Asbestos Exposure by MOS: The Dangers and Details

Asbestos Exposure by MOS: Asbestos exposure can lead to serious illnesses or even death, especially when it occurs over an extended period of time. Asbestos, once used in products like fireproofing and insulation, has been banned in the U.S., but if you’re working in the field of construction or renovation, it’s important to follow all safety precautions to ensure you don’t come into contact with the toxic substance. What follows are some basic facts about asbestos exposure by MOS (military occupation specialist) and how to avoid this dangerous condition.

How We Are Exposed to Asbestos

The most common way people are exposed to asbestos is through inhalation. When we breathe in, microscopic asbestos fibers can settle in the lungs and cause asbestosis or cancer. In addition, people living or working near a building that contains asbestos may have increased exposure because of daily contact with contaminated surfaces. Asbestos-containing products release fibers into the air when they break down. Workers who handle these materials may be more at risk for lung disease if they do not use proper safety measures, such as wearing masks and gloves.

How Mesothelioma Forms

Mesothelioma is the most common type of cancer caused by exposure to asbestos. Asbestos fibers, which are tiny and can easily be breathed in, can cause a variety of health problems including asbestosis (scarring of the lungs) and lung cancer. When these fibers get into your lungs, they irritate the delicate lining, causing inflammation. Eventually, this inflammation causes scar tissue to form on the lungs – asbestosis. But sometimes, if there’s enough scarring or damage to the lungs, it can lead to lung cancer. And because mesothelioma has an average latency period of 20-50 years after exposure, it’s important that you take precautions now so that you don’t develop mesothelioma later in life.

How to Prevent Asbestos Exposures

There are many ways to protect yourself from asbestos exposure, but the best way to prevent it is by not using it in your home or workplace. In the event that you must come in contact with asbestos, make sure to wear a respirator, protective clothing and eye protection. Asbestos can also be found in paint, cement, plaster and other products used for insulation. Never use these products without taking proper precautions to reduce the risk of inhalation or skin contact.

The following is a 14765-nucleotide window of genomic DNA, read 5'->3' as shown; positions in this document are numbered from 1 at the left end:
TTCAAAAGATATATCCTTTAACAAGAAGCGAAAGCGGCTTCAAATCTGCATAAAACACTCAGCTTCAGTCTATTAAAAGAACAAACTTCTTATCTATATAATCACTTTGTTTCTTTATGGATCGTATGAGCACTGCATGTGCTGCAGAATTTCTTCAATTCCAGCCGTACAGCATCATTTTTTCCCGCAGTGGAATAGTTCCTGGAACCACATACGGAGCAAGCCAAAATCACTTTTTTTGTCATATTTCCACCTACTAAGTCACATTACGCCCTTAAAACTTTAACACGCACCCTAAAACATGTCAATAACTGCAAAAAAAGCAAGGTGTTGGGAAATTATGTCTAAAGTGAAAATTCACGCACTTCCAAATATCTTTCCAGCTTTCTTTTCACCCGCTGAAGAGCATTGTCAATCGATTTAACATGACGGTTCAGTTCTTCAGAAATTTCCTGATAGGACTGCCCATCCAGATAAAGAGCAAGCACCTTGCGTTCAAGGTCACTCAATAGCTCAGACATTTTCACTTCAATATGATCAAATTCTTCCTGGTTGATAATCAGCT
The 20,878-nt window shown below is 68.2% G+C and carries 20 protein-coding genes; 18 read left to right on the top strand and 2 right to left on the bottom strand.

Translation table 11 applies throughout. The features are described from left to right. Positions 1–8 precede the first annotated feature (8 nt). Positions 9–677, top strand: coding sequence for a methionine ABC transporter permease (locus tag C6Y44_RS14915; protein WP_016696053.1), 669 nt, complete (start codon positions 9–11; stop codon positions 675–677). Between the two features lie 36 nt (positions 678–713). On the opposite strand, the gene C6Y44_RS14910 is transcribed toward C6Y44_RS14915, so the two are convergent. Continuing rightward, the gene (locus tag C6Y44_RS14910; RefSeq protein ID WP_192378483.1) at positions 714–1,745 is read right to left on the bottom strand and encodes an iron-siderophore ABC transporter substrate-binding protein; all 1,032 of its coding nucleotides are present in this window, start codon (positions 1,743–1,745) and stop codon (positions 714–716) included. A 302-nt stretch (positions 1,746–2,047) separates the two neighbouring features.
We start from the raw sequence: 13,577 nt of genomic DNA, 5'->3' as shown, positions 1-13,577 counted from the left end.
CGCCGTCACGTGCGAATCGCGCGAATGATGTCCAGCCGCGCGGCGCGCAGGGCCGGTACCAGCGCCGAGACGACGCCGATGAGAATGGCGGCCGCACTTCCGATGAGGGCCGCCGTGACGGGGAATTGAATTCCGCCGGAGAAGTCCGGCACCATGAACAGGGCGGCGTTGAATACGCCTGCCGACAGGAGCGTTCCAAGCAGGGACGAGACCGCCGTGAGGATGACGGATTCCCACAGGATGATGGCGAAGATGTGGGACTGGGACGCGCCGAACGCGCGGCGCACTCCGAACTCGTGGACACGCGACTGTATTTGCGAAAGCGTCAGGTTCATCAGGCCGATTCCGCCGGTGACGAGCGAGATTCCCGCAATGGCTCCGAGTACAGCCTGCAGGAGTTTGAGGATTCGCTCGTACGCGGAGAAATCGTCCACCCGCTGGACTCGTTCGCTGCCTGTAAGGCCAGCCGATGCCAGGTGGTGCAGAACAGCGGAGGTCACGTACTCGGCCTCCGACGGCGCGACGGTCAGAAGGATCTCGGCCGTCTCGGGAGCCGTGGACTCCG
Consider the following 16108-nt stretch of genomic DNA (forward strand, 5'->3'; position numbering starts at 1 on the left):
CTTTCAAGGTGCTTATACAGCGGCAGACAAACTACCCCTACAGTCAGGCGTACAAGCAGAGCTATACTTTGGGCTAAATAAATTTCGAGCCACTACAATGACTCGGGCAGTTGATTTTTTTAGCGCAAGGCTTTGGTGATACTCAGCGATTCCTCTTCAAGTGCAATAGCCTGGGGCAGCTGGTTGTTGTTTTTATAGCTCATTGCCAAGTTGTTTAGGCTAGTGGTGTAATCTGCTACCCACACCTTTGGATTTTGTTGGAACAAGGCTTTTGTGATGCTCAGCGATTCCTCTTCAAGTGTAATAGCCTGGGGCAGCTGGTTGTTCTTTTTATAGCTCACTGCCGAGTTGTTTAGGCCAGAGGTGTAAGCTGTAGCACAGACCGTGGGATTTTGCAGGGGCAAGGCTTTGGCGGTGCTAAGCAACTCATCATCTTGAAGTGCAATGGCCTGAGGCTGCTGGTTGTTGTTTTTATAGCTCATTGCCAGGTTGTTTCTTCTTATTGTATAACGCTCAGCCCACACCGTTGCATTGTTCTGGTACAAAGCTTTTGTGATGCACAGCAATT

Signs of Mesothelioma

Mesothelioma is a form of cancer that affects the lining of the lungs, known as the pleura. Symptoms are often vague or take years to manifest. Signs of Mesothelioma can include shortness of breath, chest pain, fatigue, weight loss and coughing up blood. However, in some cases people don’t show any signs for decades after being exposed to asbestos. If you’ve been exposed to asbestos, it’s important to have your doctor check you out regularly. These symptoms could be caused by other illnesses so it’s important not to jump the gun if you’re feeling well overall.

Ways to Treat Mesothelioma

Mesothelioma is an aggressive form of cancer that develops in the cells that line the lungs, abdomen, or heart. It is most often caused by exposure to asbestos (a natural mineral) which was used for many years in industrial settings. Early symptoms of mesothelioma are a general feeling of tiredness, weight loss, and shortness of breath. If you think you may have been exposed to asbestos at work or elsewhere, you should contact your doctor immediately! A diagnosis can be confirmed through imaging tests such as a CT scan or an MRI. Your doctor will also take a tissue sample from the tumor area and test it for certain chemicals. Patients with mesothelioma typically undergo surgery followed by chemotherapy treatment and radiation therapy. They may also receive additional treatments if they develop another type of cancer related to their initial diagnosis.

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